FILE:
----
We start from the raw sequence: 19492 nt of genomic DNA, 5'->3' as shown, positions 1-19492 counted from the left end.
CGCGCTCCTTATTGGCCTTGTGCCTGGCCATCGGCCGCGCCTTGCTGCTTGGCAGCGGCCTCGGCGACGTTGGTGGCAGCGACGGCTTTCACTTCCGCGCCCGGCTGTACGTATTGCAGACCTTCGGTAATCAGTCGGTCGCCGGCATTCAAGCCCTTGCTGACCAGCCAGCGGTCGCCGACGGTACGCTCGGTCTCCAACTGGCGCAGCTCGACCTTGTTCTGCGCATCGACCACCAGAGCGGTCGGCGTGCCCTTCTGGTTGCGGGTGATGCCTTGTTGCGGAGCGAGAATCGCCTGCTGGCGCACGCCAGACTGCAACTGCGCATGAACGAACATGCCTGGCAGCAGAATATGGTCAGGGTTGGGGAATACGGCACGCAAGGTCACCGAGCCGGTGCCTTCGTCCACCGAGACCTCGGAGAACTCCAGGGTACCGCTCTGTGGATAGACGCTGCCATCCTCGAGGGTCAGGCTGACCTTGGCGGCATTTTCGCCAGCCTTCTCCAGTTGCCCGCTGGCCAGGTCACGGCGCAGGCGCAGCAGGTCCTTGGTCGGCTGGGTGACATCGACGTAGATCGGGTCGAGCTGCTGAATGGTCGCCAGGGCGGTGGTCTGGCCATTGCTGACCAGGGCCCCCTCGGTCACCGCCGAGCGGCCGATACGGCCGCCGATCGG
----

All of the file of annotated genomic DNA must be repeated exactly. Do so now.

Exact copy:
We start from the raw sequence: 19492 nt of genomic DNA, 5'->3' as shown, positions 1-19492 counted from the left end.
CGCGCTCCTTATTGGCCTTGTGCCTGGCCATCGGCCGCGCCTTGCTGCTTGGCAGCGGCCTCGGCGACGTTGGTGGCAGCGACGGCTTTCACTTCCGCGCCCGGCTGTACGTATTGCAGACCTTCGGTAATCAGTCGGTCGCCGGCATTCAAGCCCTTGCTGACCAGCCAGCGGTCGCCGACGGTACGCTCGGTCTCCAACTGGCGCAGCTCGACCTTGTTCTGCGCATCGACCACCAGAGCGGTCGGCGTGCCCTTCTGGTTGCGGGTGATGCCTTGTTGCGGAGCGAGAATCGCCTGCTGGCGCACGCCAGACTGCAACTGCGCATGAACGAACATGCCTGGCAGCAGAATATGGTCAGGGTTGGGGAATACGGCACGCAAGGTCACCGAGCCGGTGCCTTCGTCCACCGAGACCTCGGAGAACTCCAGGGTACCGCTCTGTGGATAGACGCTGCCATCCTCGAGGGTCAGGCTGACCTTGGCGGCATTTTCGCCAGCCTTCTCCAGTTGCCCGCTGGCCAGGTCACGGCGCAGGCGCAGCAGGTCCTTGGTCGGCTGGGTGACATCGACGTAGATCGGGTCGAGCTGCTGAATGGTCGCCAGGGCGGTGGTCTGGCCATTGCTGACCAGGGCCCCCTCGGTCACCGCCGAGCGGCCGATACGGCCGCCGATCGG